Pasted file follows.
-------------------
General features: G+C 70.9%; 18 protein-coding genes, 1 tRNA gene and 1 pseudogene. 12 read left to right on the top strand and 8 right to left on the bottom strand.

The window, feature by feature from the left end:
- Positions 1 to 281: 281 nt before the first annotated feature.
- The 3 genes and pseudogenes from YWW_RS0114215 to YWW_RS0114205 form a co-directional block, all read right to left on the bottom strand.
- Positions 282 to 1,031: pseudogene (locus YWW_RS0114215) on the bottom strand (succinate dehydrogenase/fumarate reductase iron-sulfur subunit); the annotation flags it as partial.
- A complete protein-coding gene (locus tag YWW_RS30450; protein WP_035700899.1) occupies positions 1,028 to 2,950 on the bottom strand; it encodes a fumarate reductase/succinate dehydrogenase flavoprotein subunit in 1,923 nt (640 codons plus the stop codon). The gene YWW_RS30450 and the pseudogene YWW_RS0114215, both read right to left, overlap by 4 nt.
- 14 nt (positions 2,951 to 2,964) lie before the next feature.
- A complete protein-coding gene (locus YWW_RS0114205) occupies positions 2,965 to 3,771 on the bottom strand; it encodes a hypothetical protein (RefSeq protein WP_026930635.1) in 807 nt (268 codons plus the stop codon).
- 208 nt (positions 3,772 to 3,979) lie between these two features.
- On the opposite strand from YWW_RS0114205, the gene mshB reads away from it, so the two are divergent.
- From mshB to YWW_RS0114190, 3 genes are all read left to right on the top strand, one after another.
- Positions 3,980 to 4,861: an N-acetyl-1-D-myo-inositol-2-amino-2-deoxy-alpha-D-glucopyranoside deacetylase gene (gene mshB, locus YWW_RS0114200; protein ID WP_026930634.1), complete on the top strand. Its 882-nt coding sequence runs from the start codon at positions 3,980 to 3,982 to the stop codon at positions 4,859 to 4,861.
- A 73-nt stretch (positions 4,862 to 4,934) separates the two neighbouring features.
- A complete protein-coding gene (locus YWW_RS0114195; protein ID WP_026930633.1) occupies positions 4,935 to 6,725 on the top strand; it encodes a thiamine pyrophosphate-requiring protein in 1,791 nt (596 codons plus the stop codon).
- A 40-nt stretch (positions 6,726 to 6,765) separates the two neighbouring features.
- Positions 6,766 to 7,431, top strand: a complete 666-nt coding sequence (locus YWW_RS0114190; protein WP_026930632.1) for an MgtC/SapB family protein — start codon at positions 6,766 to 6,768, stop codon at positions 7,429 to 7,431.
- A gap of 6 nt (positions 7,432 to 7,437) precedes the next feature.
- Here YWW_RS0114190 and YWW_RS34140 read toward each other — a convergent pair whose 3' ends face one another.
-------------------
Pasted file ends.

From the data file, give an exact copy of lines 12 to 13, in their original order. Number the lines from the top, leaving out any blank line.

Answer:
- Positions 3,980 to 4,861: an N-acetyl-1-D-myo-inositol-2-amino-2-deoxy-alpha-D-glucopyranoside deacetylase gene (gene mshB, locus YWW_RS0114200; protein ID WP_026930634.1), complete on the top strand. Its 882-nt coding sequence runs from the start codon at positions 3,980 to 3,982 to the stop codon at positions 4,859 to 4,861.
- A 73-nt stretch (positions 4,862 to 4,934) separates the two neighbouring features.